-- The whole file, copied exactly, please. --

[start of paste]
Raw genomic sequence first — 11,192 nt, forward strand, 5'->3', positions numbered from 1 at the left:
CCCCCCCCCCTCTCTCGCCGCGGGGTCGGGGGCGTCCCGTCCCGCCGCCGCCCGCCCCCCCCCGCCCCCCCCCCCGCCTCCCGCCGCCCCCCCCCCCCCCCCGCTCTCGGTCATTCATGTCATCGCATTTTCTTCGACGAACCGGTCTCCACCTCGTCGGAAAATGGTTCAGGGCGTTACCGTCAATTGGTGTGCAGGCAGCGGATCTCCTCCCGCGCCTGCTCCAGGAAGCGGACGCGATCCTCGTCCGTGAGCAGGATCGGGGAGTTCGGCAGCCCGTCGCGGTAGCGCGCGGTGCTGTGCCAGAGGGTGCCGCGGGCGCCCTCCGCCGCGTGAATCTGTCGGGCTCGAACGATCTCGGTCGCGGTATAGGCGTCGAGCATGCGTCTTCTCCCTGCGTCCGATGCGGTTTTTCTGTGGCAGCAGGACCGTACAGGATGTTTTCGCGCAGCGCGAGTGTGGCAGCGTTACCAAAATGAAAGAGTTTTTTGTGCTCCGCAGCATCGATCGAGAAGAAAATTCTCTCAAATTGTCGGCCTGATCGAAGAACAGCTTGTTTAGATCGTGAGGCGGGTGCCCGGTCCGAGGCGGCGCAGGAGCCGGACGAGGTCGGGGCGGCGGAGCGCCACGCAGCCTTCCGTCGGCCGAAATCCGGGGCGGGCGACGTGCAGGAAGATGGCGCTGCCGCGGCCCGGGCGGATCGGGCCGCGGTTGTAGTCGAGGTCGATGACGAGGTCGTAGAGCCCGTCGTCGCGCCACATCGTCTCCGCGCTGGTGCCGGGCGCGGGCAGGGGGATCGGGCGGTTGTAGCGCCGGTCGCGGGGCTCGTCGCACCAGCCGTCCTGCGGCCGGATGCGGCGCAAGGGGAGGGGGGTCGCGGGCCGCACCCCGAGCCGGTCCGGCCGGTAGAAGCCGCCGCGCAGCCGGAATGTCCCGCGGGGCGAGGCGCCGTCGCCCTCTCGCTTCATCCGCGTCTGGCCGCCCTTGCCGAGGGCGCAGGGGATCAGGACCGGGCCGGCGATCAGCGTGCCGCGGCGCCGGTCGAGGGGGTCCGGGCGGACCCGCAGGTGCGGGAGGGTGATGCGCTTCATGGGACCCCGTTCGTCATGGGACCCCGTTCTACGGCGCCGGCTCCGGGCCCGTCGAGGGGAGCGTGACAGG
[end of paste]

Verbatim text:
Raw genomic sequence first — 11,192 nt, forward strand, 5'->3', positions numbered from 1 at the left:
CCCCCCCCCCTCTCTCGCCGCGGGGTCGGGGGCGTCCCGTCCCGCCGCCGCCCGCCCCCCCCCGCCCCCCCCCCCGCCTCCCGCCGCCCCCCCCCCCCCCCCGCTCTCGGTCATTCATGTCATCGCATTTTCTTCGACGAACCGGTCTCCACCTCGTCGGAAAATGGTTCAGGGCGTTACCGTCAATTGGTGTGCAGGCAGCGGATCTCCTCCCGCGCCTGCTCCAGGAAGCGGACGCGATCCTCGTCCGTGAGCAGGATCGGGGAGTTCGGCAGCCCGTCGCGGTAGCGCGCGGTGCTGTGCCAGAGGGTGCCGCGGGCGCCCTCCGCCGCGTGAATCTGTCGGGCTCGAACGATCTCGGTCGCGGTATAGGCGTCGAGCATGCGTCTTCTCCCTGCGTCCGATGCGGTTTTTCTGTGGCAGCAGGACCGTACAGGATGTTTTCGCGCAGCGCGAGTGTGGCAGCGTTACCAAAATGAAAGAGTTTTTTGTGCTCCGCAGCATCGATCGAGAAGAAAATTCTCTCAAATTGTCGGCCTGATCGAAGAACAGCTTGTTTAGATCGTGAGGCGGGTGCCCGGTCCGAGGCGGCGCAGGAGCCGGACGAGGTCGGGGCGGCGGAGCGCCACGCAGCCTTCCGTCGGCCGAAATCCGGGGCGGGCGACGTGCAGGAAGATGGCGCTGCCGCGGCCCGGGCGGATCGGGCCGCGGTTGTAGTCGAGGTCGATGACGAGGTCGTAGAGCCCGTCGTCGCGCCACATCGTCTCCGCGCTGGTGCCGGGCGCGGGCAGGGGGATCGGGCGGTTGTAGCGCCGGTCGCGGGGCTCGTCGCACCAGCCGTCCTGCGGCCGGATGCGGCGCAAGGGGAGGGGGGTCGCGGGCCGCACCCCGAGCCGGTCCGGCCGGTAGAAGCCGCCGCGCAGCCGGAATGTCCCGCGGGGCGAGGCGCCGTCGCCCTCTCGCTTCATCCGCGTCTGGCCGCCCTTGCCGAGGGCGCAGGGGATCAGGACCGGGCCGGCGATCAGCGTGCCGCGGCGCCGGTCGAGGGGGTCCGGGCGGACCCGCAGGTGCGGGAGGGTGATGCGCTTCATGGGACCCCGTTCGTCATGGGACCCCGTTCTACGGCGCCGGCTCCGGGCCCGTCGAGGGGAGCGTGACAGG